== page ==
This month, Champneys Senior Nutritionist Becki Douglas is guiding you through the healthy dos and don’ts for next time you’re doing your food shop.



Replace things like high-calorie tortilla chips and nacho dip with carrot and cucumber sticks and homemade salsa instead – saving you around 200 calories per portion. Jazzing up the salsa using loads of chili may also help reduce inflammation and boost your metabolism. Alternatively, you could make a homemade houmous dip with chickpeas, tahini, garlic, lemon juice and natural yogurt. Chickpeas are really good for soluble fibre, are cholesterol lowering and contain hormonal balancing nutrients. If you like nuts you can change your roasted salted peanuts to some oven roasted pumpkin seeds with cayenne pepper, which would be a good swap to cut down on the salt and help improve the minerals – iron, zinc, magnesium and omega 3 healthy fats.



Boost your ham and cheese sandwiches by replacing the cheddar with Edam – you’ll get a similar texture, but cut down the fat content. Alternatively, you could use a really strong cheese – Parmesan or Gorgonzola – and use less of it if you wanted to limit the fat and calories. Also, those who are lactose intolerant often fare better with sheep, goat or buffalo cheeses. Things like feta cheese go really well with watermelon, rocket and sunflower seeds in a salad, or you can make this quick and easy lunchtime meal that contains buffalo mozzarella.



Although great for their energy-boosting powers after a session at the gym, generally, if you’re focusing on weight management and overall health, you should limit bananas because they’re higher in calories than people realise and also high in fruit sugar. Instead, look for lower-sugar fruit options like apples and pears with the skins, cherries, berries and grapefruit which are good. By having the skin on the fruit you get additional fibre, which also helps to reduce the glycaemic load on your blood sugar as well. A lot of the nutrients are found just under the skin, so if you peel them, you are discarding some of the beneficial micronutrients. There is the same principle with a lot of fruit and veg – the best bit of an avocado for example is the dark green section right under the skin that you may have been throwing in the bin.



Break away from the battered cod! Like the best bits of fruit, with oily fish – salmon, mackerel, etc. – the maximum omega 3 can be found in the little grey jelly bit between the skin and the flesh. Prawns, mussels and octopus are good sources of low fat protein. They’re rich in zinc, which is really important for skin health, and they go really well with Asian flavours like chilli, ginger and lemon grass.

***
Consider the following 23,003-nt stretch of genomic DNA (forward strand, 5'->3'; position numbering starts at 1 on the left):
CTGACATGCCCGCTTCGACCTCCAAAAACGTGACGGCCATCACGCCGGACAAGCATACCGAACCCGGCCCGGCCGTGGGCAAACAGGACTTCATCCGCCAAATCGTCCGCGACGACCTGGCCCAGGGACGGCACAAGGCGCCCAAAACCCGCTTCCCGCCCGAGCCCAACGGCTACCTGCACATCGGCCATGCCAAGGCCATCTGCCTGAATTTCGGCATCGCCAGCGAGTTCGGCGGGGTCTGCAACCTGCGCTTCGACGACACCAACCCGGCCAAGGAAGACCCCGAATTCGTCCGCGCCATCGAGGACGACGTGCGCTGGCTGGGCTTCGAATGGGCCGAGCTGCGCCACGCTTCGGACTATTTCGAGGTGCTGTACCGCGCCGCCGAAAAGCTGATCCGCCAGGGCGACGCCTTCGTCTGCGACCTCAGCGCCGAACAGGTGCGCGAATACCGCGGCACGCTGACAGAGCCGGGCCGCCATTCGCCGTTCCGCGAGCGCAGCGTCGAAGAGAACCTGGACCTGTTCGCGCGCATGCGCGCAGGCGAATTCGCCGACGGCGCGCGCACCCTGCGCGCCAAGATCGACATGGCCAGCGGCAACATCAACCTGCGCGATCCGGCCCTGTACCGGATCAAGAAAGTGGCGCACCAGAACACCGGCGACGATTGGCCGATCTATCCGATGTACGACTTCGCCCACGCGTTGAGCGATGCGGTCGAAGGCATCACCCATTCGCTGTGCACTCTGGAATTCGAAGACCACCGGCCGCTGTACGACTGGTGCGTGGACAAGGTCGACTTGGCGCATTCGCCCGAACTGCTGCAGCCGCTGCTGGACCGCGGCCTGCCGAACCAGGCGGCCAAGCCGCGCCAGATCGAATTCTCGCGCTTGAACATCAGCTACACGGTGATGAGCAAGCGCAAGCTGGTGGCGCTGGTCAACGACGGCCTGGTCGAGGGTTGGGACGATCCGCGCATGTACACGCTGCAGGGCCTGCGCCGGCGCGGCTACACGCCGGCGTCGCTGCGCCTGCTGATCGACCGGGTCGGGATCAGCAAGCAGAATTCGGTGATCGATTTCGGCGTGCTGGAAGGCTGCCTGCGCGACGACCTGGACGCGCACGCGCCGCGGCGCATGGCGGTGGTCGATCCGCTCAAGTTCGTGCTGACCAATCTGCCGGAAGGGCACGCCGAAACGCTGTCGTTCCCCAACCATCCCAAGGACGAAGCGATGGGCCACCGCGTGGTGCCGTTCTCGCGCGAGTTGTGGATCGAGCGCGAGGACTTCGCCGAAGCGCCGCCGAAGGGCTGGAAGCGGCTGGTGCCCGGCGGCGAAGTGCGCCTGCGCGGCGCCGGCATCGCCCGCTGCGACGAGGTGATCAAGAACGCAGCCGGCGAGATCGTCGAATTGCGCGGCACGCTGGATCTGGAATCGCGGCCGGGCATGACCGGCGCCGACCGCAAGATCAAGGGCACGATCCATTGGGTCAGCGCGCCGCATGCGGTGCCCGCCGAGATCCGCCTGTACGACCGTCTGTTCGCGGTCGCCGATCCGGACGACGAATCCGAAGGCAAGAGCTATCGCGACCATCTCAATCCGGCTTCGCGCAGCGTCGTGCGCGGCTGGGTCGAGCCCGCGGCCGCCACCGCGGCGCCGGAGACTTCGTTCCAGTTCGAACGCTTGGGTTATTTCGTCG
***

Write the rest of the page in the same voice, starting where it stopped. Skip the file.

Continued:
Instead of buying an iceberg lettuce to just sit in the fridge going limp, buy some darker greens like watercress, spinach or rocket. Not only are they richer in iron and fibre, but they’re also easier to just throw together to make a salad – no more chopping up lettuce in the morning for it only to go brown by lunchtime. Also, with salads, you can add tasty extras like roasted Mediterranean vegetables, fruits and pulses – such as kidney beans and lentils – to whack up the nutritional values as well.



Swap out potatoes for butternut squash or swede. These alternatives are lower in calories, and carbohydrates, and are lower on the glycemic index to help maintain blood sugar levels, which subsequently help energy levels and appetite regulation.

Check back for part 2 when Becki will tell you what to swap at a barbeque this summer and the hidden calories you’ve been ordering at the bar.

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  1. Pingback: Vitality Magazine | Your guide to healthy living – 12 healthy food swaps you need to do now (part 2)

  2. Dee

    Some of the above denies my body the carbohydrate content it needs for a well stabilised type one diabetic. The hospital sets my diabetic regime, which I am expected to stick to faithfully.

  3. me

    Is Becki a dietitian? I hope so. I’d be really disappointed with Vitality if you aren’t using a degree qualified dietitian or nutritionist registered with the Association for Nutrition. People can call themselves nutritionists without having adequate qualifications, e.g. so called degrees/diplomas from the College of Naturopaths, Institute of Optimum Nutrition etc. This is something I feel incredibly strongly about.

  4. Found your post on Google, the headline caught my eye and it had been a great read.